Identified: key regulators involved in genesis of multiple sclerosis lesions
21 Sept 2023
By means of CRISPR screening, LMU researchers have provided the first ever comprehensive molecular characterization of T cell infiltration into the central nervous system of people with MS.
Multiple sclerosis (MS) is the most common disabling disease of the central nervous system (CNS) in young adults. The disease is initiated when activated autoreactive T cells infiltrate the CNS and trigger a cascade of tissue injury. The importance of this T cell infiltration is well evidenced from studies in rodent models of the disease and in humans.
“Despite this knowledge, we lacked a comprehensive understanding of the essential molecules that regulate the migration of autoreactive T cells to the the CNS ,” says Martin Kerschensteiner, Director of the Institute of Clinical Neuroimmunology at LMU. This was a knowledge deficit that a team led by Kerschensteiner and Naoto Kawakami at LMU’s Biomedical Center Munich sought to remedy. As the researchers report in Nature Neuroscience, they were able to identify 5 essential inhibitors and 18 essential facilitators of T cell migration to the CNS using a genome-wide analysis.
Genome-wide in vivo CRISPR screen in rat model
The Munich researchers employed a gene editing approach that had not previously been used in connection with MS models. “CRISPR technology raises the possibility of conducting comprehensive and unbiased loss-of-function screens in disease models in vivo,” explains Kawakami. Before now, genome-wide CRISPR screens have largely been utilized in investigations relating to cancer pathogenesis, but not yet in relation to MS.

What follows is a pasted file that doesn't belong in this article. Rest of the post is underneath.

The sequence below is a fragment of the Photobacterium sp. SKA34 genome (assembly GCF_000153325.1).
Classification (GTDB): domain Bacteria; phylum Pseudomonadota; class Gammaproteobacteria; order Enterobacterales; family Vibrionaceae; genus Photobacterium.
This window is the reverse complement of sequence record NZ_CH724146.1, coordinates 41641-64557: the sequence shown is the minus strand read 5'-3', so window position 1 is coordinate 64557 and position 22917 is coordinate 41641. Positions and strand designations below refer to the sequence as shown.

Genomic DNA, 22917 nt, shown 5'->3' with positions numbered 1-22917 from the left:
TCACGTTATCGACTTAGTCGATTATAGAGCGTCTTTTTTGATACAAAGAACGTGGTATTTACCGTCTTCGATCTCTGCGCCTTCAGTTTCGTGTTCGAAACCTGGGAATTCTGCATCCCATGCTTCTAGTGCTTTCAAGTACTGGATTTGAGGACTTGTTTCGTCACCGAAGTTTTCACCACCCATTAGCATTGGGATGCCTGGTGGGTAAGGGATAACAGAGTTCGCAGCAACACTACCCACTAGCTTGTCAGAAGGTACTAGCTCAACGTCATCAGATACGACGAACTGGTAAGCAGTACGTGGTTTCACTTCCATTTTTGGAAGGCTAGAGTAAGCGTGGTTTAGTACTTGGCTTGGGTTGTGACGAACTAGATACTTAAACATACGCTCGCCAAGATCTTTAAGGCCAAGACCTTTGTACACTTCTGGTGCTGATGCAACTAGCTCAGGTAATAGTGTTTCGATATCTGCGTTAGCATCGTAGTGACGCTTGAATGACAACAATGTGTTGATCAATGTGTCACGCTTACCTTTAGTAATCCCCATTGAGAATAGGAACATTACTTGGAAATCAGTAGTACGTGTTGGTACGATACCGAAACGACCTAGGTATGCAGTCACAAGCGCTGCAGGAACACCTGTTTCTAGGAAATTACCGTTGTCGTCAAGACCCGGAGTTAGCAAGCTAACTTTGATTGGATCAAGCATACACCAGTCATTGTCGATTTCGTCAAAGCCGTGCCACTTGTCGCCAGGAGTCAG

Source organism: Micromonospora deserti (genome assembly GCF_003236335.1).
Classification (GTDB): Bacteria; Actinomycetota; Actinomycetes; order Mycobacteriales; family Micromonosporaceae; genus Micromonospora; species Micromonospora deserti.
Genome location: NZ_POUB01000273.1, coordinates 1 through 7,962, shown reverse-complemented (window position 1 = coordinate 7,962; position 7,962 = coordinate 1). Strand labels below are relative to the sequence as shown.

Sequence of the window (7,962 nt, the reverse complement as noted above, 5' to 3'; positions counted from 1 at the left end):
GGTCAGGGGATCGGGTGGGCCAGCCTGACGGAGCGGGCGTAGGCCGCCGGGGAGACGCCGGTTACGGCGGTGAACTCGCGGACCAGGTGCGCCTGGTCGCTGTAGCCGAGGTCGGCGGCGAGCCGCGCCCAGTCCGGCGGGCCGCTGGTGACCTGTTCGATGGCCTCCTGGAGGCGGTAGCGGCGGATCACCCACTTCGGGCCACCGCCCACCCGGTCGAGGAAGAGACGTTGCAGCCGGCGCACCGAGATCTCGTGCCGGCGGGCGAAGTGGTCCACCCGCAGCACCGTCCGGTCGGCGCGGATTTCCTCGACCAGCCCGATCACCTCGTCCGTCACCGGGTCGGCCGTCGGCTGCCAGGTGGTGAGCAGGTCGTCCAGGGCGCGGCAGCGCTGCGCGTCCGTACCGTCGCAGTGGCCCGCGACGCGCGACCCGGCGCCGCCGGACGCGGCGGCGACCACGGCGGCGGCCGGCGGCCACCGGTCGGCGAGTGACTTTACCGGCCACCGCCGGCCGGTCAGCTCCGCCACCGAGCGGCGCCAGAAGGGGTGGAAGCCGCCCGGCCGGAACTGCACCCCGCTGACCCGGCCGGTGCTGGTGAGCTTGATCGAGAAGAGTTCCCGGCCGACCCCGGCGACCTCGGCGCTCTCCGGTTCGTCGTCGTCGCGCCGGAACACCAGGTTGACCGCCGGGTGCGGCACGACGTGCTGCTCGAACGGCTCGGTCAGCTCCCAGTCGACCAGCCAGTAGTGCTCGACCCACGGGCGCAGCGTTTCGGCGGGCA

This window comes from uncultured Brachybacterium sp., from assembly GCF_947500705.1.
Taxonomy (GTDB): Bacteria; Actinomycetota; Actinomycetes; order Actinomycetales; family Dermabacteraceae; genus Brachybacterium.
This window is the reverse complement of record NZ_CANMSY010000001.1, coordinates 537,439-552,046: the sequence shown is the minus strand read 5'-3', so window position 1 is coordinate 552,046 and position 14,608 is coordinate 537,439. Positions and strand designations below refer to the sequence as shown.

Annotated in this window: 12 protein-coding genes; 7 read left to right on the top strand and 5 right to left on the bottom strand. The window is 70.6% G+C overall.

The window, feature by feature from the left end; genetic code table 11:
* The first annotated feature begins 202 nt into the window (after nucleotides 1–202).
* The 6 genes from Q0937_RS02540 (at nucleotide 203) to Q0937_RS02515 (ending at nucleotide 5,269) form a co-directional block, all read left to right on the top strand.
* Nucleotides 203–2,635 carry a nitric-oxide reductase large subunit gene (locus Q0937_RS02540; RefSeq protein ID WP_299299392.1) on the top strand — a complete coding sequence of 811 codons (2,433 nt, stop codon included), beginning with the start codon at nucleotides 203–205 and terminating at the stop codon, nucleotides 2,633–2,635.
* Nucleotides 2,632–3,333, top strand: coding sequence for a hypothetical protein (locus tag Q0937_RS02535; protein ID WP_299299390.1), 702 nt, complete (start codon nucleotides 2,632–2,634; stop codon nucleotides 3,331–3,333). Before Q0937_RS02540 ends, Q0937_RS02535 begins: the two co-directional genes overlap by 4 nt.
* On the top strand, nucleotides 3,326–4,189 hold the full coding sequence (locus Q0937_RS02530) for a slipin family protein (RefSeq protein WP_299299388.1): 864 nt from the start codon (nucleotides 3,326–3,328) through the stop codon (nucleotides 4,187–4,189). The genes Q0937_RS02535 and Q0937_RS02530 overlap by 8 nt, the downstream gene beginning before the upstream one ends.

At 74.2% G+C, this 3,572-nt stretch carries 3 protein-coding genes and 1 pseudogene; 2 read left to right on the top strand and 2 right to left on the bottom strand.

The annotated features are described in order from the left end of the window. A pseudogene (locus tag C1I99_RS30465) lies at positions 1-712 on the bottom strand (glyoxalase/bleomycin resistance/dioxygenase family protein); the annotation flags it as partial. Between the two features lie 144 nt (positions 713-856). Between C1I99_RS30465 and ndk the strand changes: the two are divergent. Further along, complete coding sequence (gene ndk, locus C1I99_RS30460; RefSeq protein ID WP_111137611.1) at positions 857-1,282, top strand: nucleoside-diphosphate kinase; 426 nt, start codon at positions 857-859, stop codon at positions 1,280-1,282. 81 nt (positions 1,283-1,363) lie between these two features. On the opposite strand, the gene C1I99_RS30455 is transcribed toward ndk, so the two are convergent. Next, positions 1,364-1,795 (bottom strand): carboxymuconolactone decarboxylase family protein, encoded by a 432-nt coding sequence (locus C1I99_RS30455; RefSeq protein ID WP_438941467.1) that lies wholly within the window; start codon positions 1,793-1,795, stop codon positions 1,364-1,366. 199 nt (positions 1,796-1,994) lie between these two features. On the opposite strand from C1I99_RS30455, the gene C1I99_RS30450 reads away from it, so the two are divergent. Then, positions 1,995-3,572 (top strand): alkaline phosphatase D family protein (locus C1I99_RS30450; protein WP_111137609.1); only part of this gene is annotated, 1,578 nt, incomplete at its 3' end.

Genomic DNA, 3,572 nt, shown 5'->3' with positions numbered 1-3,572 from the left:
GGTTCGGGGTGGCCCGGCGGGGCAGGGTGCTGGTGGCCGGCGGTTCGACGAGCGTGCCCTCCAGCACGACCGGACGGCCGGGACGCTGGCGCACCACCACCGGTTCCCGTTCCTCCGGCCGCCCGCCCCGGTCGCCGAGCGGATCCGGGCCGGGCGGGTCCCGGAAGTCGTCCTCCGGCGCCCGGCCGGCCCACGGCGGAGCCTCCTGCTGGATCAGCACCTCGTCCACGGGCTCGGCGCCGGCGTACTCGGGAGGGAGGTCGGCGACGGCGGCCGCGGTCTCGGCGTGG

“We used a rodent MS model and combined an unbiased genome-wide CRISPR screen with functional in vivo validation studies, multiphoton microscopy, and in vitro mechanistic experiments, to provide a definite molecular characterization of the central step in MS pathogenesis, the infiltration of autoreactive T cells to the CNS,” says Kawakami.
In total, the researchers identified 5 essential inhibitors and 18 essential facilitators of this mechanism.
Basically, these regulators can be ascribed to three functional categories, which are necessary for a T cell to cross over from the blood to the brain. The adhesion of T cells to the endothelium of blood vessels through the molecule alpha-4 integrin is an important process at the beginning of transmigration. In the next step, the T cells egress from the blood vessel. Their movement is controlled by messengers, which are recognized by a specific protein, the chemokine receptor CXCR3. The third functional category relates to molecules that regulate how T cells register attractive signals from the blood.
According to Kerschensteiner, the chief benefits of the study are twofold. “Our investigation has confirmed for the autoreactive T cells we studied that key molecules of the mechanism are already the target of MS therapies and are being employed in clinical practice.” Moreover, he adds, the approach taken by the researchers, which has now been validated also with regard to transferability to humans, can be applied to further less well understood questions, such as the migration of other harmful immune cell populations from the blood to the nervous system.